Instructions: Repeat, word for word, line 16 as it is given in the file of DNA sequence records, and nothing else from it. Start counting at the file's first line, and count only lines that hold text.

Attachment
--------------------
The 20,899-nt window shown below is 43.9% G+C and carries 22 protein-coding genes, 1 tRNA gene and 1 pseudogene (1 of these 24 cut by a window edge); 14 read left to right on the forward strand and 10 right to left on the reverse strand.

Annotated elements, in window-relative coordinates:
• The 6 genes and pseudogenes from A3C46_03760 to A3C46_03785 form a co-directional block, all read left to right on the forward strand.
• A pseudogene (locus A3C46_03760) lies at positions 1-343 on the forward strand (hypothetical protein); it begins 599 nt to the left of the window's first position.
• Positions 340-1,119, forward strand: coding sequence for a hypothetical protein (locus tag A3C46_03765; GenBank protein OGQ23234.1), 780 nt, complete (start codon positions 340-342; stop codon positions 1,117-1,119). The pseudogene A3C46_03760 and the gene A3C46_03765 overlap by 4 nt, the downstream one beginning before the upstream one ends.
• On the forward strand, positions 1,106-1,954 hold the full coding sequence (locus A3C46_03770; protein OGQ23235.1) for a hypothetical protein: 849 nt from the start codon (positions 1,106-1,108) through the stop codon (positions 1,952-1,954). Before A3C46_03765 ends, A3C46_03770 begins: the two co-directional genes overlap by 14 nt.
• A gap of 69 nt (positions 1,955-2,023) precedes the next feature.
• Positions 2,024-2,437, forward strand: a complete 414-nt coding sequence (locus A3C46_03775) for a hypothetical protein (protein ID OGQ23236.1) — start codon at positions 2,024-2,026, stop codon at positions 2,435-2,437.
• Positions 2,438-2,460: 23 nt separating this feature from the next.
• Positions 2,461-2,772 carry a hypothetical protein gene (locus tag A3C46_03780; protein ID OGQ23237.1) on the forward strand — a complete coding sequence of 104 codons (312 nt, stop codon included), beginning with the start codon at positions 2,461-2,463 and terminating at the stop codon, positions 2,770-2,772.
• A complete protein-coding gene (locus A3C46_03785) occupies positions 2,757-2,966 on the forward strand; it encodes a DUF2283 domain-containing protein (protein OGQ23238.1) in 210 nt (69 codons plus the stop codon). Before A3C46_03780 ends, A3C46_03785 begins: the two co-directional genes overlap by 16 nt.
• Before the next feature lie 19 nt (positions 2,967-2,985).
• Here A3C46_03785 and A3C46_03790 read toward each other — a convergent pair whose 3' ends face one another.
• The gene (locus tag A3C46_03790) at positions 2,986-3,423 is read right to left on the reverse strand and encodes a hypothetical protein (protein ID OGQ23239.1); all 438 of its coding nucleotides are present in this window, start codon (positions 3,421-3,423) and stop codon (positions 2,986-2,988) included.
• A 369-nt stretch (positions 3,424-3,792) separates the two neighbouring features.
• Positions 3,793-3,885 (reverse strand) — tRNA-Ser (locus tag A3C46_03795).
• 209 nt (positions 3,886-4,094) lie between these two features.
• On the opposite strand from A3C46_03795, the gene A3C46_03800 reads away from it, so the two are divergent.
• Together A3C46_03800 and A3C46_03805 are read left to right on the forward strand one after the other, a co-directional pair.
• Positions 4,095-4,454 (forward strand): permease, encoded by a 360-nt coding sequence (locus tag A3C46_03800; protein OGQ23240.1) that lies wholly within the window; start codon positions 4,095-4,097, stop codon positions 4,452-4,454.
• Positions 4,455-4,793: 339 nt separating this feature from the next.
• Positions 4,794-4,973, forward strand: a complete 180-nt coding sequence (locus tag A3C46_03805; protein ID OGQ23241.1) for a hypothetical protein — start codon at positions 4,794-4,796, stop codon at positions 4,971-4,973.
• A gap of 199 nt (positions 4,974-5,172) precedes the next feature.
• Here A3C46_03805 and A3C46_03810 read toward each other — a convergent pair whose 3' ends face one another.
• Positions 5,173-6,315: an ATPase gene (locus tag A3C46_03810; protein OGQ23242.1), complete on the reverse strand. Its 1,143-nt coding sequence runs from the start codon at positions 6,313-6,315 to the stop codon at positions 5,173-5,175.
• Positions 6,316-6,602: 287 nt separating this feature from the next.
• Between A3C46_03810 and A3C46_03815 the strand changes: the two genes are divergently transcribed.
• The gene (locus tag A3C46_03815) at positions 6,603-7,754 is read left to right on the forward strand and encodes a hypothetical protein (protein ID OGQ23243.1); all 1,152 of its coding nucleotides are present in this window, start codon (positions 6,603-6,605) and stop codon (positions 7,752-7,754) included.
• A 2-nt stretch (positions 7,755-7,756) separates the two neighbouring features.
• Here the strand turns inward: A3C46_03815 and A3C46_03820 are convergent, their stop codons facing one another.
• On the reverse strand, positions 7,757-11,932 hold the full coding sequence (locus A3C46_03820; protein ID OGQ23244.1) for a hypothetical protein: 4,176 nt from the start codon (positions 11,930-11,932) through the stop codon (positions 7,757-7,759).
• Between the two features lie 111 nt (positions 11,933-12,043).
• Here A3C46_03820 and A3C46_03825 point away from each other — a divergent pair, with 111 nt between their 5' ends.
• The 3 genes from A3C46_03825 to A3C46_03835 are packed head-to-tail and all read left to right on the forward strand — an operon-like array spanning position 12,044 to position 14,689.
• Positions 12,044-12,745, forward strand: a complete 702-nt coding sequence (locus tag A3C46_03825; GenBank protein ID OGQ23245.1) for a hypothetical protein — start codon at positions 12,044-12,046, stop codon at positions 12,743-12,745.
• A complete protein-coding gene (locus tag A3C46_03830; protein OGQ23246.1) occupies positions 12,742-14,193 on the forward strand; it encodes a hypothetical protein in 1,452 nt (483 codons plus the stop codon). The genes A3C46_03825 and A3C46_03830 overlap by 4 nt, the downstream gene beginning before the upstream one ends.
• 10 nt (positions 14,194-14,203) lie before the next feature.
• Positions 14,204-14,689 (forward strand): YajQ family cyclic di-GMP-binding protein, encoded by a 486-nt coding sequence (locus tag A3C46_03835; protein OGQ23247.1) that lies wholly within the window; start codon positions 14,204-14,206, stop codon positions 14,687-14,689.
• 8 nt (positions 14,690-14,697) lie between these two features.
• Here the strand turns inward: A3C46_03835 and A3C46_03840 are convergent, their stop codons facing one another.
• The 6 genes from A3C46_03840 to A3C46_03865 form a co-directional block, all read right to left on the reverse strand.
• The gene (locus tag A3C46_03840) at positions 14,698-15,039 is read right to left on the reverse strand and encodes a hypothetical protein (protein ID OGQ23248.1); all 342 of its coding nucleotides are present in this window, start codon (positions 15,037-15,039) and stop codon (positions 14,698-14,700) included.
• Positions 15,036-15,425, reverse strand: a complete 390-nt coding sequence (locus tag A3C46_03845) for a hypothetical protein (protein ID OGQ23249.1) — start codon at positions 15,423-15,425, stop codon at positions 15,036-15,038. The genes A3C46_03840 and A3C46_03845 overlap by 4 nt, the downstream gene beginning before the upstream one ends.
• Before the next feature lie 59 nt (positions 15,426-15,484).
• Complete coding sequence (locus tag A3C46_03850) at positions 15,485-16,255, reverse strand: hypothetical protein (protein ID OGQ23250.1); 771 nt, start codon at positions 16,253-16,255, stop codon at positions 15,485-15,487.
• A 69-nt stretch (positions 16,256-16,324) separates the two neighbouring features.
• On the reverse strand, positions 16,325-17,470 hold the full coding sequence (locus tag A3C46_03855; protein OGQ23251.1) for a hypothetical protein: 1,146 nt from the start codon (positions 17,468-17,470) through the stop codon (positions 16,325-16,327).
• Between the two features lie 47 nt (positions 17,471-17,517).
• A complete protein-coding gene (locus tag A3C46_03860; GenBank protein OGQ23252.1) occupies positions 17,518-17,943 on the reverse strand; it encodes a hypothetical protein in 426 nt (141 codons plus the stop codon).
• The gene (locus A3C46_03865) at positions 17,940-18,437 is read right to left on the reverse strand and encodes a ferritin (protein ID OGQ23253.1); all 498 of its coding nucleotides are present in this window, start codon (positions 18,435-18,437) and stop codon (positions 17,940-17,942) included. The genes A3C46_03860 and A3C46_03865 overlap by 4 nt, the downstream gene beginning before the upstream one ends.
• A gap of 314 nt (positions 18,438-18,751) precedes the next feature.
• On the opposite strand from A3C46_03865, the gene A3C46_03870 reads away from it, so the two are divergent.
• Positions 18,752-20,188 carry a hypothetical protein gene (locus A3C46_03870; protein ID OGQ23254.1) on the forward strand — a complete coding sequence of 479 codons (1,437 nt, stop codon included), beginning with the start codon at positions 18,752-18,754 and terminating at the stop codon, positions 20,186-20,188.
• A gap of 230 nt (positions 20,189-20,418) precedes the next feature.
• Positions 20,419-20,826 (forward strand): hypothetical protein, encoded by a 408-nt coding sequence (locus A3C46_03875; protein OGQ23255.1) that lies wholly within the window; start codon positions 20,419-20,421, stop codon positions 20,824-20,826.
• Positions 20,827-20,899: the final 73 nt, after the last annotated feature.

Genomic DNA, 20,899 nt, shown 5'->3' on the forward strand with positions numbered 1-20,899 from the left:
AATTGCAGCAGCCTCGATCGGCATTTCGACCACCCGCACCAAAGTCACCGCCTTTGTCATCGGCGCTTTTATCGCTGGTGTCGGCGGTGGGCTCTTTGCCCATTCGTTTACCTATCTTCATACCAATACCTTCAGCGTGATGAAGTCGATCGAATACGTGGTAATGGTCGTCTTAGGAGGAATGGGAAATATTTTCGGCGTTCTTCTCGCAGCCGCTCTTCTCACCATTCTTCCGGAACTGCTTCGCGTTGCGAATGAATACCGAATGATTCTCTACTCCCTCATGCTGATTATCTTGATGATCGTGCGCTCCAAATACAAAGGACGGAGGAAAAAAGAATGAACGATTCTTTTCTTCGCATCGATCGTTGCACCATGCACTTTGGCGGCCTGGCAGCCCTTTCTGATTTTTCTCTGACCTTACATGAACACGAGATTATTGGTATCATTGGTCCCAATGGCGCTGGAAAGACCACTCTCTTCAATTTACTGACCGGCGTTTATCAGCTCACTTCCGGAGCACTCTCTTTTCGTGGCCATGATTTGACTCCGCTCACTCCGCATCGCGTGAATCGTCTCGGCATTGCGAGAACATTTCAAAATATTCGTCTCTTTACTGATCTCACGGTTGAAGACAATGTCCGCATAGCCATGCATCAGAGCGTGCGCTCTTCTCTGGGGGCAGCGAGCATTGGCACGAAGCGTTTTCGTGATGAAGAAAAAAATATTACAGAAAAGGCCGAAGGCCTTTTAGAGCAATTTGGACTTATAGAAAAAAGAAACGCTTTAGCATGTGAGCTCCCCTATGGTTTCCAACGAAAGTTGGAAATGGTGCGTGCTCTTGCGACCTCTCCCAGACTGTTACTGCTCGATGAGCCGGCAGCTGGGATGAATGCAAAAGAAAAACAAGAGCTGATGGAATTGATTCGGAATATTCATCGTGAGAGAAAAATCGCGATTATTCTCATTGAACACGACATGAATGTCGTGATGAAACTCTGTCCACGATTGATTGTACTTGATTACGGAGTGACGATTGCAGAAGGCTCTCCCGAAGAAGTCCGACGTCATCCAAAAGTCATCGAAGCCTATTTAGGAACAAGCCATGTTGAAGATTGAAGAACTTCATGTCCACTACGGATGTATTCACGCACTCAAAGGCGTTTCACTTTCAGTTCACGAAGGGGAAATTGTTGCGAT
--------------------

• Positions 3,793-3,885 (reverse strand) — tRNA-Ser (locus tag A3C46_03795).